In a history class, topics someone may deem political will be discussed. Therefore, different opinions on these topics will be encouraged by teachers to be shared among students. This can also lead to teachers sharing their opinions as well. During these conversations, if a teacher is not cautious, their opinion can be viewed as factual. This would ultimately lead to students without the same opinion feeling left out and discouraged.
“Our key here is just to get the kids to develop their own political ideologies. We are not trying to indoctrinate them or have them believe one way or another.”
— Michael O'Neill
The worry that many parents have when it comes to political conversations in school is that their children will be influenced to share the same opinions as the one in power. Teachers are a crucial part of learning for a majority of children, so it is vital for them to be aware of how they go about teaching politics and history in the classroom.
“In my opinion, it should never be an adult in a room of a captive audience, people that have to be there and listen, telling them what to think, and maybe discouraging them from thinking for themselves, it should never be that,” Tesmond said. “It should always be the other way around, in which students and teachers can collectively share views and thoughts and process them together.”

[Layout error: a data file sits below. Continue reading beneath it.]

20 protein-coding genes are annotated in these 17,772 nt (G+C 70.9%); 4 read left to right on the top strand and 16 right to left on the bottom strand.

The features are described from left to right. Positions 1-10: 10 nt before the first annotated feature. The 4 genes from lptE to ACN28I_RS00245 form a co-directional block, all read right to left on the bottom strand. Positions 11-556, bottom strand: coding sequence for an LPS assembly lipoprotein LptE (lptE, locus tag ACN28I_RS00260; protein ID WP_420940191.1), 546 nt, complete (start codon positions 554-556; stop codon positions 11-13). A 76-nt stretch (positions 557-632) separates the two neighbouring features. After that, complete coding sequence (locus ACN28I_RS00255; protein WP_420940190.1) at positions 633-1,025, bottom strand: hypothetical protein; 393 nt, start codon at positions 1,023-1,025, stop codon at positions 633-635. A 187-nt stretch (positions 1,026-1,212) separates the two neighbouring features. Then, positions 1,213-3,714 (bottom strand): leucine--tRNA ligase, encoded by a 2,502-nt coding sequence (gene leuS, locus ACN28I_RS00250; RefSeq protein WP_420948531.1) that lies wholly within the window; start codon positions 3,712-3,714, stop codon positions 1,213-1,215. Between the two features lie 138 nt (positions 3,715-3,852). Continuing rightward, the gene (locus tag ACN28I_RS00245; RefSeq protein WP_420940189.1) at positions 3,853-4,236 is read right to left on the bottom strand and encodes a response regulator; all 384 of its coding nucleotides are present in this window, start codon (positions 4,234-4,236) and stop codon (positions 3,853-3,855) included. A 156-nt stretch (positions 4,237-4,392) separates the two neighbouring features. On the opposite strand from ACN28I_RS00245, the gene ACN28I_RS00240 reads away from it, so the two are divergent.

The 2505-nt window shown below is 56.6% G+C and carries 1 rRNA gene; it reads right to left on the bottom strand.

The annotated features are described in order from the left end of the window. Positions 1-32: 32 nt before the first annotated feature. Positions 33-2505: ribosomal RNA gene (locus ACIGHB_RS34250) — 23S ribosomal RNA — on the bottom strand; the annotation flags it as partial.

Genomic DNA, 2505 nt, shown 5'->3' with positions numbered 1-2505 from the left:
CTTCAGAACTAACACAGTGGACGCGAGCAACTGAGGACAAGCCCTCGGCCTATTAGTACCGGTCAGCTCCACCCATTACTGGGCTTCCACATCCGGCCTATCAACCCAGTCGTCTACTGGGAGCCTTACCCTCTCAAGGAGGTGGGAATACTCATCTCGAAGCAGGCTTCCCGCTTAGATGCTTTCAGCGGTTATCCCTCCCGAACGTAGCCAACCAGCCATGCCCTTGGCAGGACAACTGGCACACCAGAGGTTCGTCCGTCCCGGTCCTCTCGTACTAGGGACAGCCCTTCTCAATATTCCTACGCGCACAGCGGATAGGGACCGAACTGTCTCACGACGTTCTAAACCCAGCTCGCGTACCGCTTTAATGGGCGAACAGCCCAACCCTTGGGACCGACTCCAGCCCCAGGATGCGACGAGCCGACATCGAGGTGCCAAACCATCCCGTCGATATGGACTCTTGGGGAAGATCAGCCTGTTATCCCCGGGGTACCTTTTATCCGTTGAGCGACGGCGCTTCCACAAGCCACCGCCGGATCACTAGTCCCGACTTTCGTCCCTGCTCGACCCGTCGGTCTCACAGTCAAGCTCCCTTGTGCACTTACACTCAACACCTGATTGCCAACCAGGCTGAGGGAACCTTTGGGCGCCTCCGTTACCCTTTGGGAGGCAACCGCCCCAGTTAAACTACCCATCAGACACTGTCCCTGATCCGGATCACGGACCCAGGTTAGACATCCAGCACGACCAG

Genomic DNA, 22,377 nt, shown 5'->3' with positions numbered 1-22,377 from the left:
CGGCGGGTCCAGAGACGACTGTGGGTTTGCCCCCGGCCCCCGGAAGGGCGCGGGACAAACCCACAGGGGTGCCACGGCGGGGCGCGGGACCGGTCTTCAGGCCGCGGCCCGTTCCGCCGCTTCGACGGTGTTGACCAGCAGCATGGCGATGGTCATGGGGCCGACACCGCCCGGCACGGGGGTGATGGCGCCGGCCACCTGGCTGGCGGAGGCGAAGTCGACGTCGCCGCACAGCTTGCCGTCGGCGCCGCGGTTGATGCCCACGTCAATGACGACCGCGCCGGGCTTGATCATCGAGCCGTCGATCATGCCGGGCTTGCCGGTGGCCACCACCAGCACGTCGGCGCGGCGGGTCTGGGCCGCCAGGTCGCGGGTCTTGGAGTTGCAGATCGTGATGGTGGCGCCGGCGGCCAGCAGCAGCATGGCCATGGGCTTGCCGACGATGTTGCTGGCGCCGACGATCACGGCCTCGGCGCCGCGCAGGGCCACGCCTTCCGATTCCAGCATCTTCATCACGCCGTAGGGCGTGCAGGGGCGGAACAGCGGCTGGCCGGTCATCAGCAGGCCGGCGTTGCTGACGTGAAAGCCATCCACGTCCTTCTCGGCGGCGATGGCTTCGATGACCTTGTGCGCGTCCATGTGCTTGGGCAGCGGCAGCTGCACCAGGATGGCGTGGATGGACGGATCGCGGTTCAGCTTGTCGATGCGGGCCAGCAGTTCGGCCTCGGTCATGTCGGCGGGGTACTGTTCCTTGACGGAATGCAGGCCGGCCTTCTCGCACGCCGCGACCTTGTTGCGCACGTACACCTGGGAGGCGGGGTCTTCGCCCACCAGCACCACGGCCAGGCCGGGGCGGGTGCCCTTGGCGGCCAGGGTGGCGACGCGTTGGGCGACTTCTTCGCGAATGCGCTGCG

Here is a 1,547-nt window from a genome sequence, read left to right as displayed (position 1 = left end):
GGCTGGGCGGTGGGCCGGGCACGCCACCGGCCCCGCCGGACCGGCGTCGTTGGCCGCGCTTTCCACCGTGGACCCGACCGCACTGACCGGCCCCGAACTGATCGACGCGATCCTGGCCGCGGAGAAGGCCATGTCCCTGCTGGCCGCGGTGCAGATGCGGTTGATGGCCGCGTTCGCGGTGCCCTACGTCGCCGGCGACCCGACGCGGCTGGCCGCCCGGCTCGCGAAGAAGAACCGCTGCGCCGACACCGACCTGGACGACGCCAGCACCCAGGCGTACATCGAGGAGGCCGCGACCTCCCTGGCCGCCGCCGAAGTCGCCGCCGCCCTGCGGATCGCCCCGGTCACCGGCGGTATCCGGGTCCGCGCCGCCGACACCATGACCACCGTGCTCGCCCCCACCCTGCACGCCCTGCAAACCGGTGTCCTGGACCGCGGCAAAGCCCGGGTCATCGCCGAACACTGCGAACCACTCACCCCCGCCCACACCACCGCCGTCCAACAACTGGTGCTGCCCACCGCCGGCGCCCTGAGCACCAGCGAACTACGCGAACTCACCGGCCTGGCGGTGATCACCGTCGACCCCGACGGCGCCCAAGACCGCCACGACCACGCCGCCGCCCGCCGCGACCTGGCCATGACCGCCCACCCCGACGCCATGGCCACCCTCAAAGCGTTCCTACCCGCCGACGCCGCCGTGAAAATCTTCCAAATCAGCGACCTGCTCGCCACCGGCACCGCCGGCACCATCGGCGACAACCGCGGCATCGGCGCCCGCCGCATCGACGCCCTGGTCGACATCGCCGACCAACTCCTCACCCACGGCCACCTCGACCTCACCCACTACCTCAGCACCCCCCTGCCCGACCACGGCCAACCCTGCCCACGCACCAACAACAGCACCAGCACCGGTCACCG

Advantages and Misconceptions of Politics in the Classroom
Oftentimes, a person’s political opinions are influenced by those around them. Family plays a significant role in this as those views can be shaped or ingrained when a person is at a younger, more impressionable age. This is where the misconceptions of political conversations in the classroom being used as a way to enforce someone’s opinion on another comes into play. There are many advantages to having political debates in a classroom, and for the most part, they are not used as a way to enforce ideas but rather advocate for free speech.
At a young age, students in the U.S. are taught the importance of the First Amendment: The right to free speech. Classrooms are used to exercise this amendment as they are breeders of discussion among diverse groups of young people.
“I hope that controversial issues aren’t just coming up in government class, I would hope that even freshman year, we start discussing controversial things,” social studies department chair Donald Pankuch said. “It shouldn’t just be in social studies. There are controversial topics in science, in English, even in music. All of those areas are places we can explore controversial issues. The key to exploring a controversial issue is to not have two sides yelling at each other. It should be similar to a deliberation. What’s one side of the argument? What’s the other side of the argument? I would hope that kids learn that it’s okay to talk about controversy after experiencing this.”
With the increase in the use of social media in the past few years, it has become easier for people to share and communicate with people who have opposing views. However, social media can do quite the opposite in which one can pick and choose what they see online which is often aligned with their personal beliefs.